“Another important aspect to me is the amount of immigrants who would like to work, but often face challenges entering the job market due to the language and other barriers. Currently, governments have to pay social benefits for those people, and that is costly. By legalizing sharing economy services and operating via new technology platforms, many of those people could get flexible job opportunities and pay taxes for the government. It would be a win-win situation for everybody: an alternative is offered to those who would like to enter the job market, consumers get more affordable services, and governments can turn their cost into income”.
Why do you think that some countries are more likely to participate in the ‘Sharing Economy’ than others?
“As I work in the ride-sharing and taxi industry, we see big differences between very liberal markets such as the Baltics, Russia, Eastern Europe, and Africa compared to ‘older and more conservative’ countries such as Germany, Spain, Italy, Denmark, and Sweden. In liberal markets, the taxi service available is very affordable and widely used vs. highly regulated markets consider taxi service as luxury service. It seems to be a powerful lobby from incumbent taxi companies and associations, who prefer locking their market share via regulation and not via good service & quality.
“I strongly see that the European Union should set clear rules for open competition and discourage countries to over regulate specific industries against consumer interest and business freedom. To put it straight – there is no need for taxi licenses as it was 10-20 years ago, as today’s technology allows much better and real time evaluation of any service provider compared to licenses checked once every 3-5 years.”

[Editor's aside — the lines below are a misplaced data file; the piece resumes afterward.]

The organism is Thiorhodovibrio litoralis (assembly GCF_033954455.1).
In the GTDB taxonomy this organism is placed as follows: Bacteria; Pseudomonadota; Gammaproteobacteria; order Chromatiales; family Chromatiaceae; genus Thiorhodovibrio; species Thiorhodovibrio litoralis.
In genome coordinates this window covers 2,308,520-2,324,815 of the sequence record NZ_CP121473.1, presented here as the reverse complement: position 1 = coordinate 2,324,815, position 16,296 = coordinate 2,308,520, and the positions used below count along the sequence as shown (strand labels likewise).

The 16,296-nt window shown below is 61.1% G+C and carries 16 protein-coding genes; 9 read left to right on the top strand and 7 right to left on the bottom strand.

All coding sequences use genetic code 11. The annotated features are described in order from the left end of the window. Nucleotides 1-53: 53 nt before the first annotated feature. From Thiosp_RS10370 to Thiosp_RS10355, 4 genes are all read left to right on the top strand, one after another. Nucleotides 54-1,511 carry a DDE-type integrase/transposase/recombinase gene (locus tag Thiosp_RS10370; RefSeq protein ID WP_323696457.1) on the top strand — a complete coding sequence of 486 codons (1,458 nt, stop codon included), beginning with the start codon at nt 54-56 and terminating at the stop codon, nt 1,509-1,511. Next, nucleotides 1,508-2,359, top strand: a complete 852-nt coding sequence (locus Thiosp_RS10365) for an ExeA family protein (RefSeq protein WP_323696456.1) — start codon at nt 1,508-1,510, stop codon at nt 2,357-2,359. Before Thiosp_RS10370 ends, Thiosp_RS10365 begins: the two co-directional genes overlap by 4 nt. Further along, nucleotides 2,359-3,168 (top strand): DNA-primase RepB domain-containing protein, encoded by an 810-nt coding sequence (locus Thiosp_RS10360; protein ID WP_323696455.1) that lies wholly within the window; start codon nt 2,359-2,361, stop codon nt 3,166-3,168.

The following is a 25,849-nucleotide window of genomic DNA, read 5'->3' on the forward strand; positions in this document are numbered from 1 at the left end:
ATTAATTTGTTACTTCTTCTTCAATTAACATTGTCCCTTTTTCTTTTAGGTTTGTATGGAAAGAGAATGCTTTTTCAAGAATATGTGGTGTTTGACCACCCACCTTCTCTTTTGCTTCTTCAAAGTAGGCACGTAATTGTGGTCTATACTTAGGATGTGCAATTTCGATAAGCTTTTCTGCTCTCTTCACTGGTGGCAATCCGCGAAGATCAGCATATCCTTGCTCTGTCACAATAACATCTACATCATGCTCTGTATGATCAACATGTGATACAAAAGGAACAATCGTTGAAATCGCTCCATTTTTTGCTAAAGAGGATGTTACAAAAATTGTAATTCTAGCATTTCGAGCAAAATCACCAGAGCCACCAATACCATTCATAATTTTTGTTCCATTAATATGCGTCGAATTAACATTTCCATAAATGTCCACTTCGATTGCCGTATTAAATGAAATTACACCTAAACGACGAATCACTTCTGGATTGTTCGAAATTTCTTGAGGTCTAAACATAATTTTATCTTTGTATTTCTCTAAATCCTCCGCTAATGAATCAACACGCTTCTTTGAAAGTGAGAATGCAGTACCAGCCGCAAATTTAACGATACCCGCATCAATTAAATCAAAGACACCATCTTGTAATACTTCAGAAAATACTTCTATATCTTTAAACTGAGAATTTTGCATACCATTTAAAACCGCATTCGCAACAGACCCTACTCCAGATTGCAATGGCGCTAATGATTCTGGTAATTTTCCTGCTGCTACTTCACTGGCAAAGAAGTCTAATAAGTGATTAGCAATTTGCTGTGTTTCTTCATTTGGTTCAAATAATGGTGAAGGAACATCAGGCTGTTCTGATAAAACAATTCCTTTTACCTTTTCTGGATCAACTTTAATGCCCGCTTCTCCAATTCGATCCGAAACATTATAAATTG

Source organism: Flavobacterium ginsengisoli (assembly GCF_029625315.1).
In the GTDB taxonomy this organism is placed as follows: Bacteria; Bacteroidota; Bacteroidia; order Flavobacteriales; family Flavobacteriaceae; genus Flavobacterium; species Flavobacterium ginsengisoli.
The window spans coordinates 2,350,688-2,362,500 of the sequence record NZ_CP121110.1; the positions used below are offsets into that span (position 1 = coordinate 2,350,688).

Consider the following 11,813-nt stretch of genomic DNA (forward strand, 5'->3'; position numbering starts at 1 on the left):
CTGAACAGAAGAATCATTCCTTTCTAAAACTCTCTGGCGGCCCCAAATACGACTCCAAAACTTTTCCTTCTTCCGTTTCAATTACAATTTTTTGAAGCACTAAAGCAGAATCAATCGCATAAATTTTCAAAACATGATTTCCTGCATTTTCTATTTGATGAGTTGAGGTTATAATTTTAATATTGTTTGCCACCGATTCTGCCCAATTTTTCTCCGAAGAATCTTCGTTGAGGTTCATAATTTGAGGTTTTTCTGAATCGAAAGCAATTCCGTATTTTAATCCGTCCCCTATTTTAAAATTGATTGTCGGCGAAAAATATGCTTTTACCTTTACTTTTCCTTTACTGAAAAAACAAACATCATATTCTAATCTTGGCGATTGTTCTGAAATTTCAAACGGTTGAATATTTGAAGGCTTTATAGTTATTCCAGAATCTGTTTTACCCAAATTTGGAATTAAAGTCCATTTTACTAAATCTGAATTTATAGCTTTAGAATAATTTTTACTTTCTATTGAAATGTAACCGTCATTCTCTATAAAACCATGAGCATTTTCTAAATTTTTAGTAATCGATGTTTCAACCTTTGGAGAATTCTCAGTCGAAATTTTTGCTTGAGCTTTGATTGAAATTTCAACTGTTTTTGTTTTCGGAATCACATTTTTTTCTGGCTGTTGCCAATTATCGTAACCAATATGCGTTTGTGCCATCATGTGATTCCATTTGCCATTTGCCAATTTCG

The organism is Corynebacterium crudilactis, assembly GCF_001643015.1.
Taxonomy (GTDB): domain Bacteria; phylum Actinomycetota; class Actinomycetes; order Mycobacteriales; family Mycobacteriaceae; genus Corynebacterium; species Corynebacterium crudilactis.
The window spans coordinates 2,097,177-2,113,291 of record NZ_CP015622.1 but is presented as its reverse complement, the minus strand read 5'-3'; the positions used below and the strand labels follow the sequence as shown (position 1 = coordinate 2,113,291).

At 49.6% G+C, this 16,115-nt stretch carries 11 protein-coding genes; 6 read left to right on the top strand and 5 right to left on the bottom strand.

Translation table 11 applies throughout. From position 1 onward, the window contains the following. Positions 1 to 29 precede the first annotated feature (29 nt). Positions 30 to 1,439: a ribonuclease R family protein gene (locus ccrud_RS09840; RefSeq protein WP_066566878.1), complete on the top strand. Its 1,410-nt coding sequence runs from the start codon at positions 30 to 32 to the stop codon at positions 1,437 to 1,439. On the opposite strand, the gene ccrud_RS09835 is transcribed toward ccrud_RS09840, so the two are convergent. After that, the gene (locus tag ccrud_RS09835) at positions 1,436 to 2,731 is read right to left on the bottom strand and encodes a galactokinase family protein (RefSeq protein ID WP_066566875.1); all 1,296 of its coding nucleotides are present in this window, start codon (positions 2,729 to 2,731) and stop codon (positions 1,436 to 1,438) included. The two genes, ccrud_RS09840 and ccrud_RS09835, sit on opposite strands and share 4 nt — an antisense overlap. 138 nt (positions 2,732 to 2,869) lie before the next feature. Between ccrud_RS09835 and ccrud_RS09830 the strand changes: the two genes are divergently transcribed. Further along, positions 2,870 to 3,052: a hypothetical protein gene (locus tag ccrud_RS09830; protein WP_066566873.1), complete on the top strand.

What other developments would you like to see in the ‘Sharing Economy’ space?
“I am hoping that the European Union and local governments start a regulatory review, meaning they strongly consider if all current regulations are truly needed or should actually be replaced. In my opinion, there should not be any regulation when it is not making the service better for consumers. It is an ambitious vision, but I truly believe that most of Europe and world is over-regulated and should be liberalized.”
Where do you see the ‘Sharing Economy’ in 10 or even 20 years from now on?
“Today most people still work in a traditional working model, which means they work in an office from 9-5. However, I see this model shifting in the next 10-20 years. The work will become much more project-based, and people will have multiple jobs or roles e.g. by being a DJ, a garden designer, and paragliding instructor – all at the same time. The work as we know it today will change, and the sharing economy will become an integral part of this mix.”
What would your advice be for people who would also like to enter the market with their ‘Sharing Economy’ business model?
“People should look around: when they see a lack of service in a particular area, they could come up with a new business model. In can say that it is much easier to start a business today than it was ten years ago. Technology is becoming a commodity, and the key element in utilising it is smart performance. Small players could compete with global corporations if they choose one particular niche and do it well. So be creative and just do it!”